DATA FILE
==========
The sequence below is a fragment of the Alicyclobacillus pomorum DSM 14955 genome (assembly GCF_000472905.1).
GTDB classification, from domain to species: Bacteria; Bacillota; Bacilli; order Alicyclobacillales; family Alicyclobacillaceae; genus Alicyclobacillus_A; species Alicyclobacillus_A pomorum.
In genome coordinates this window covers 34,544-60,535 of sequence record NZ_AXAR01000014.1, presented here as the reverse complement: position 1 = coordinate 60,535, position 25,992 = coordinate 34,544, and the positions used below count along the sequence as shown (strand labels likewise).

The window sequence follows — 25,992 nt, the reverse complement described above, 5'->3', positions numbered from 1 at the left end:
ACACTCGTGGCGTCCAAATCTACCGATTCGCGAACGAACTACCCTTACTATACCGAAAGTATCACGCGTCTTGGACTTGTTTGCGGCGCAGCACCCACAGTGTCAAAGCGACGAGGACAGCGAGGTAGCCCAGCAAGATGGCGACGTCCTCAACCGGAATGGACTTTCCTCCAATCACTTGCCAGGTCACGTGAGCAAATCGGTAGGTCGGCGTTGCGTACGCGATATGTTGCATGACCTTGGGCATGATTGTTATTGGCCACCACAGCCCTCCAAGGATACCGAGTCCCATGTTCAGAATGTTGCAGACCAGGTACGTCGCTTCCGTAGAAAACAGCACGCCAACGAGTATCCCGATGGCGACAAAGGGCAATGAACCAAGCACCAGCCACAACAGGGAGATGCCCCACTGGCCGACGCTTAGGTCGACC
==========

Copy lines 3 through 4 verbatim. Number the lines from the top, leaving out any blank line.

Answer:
In genome coordinates this window covers 34,544-60,535 of sequence record NZ_AXAR01000014.1, presented here as the reverse complement: position 1 = coordinate 60,535, position 25,992 = coordinate 34,544, and the positions used below count along the sequence as shown (strand labels likewise).

The window sequence follows — 25,992 nt, the reverse complement described above, 5'->3', positions numbered from 1 at the left end: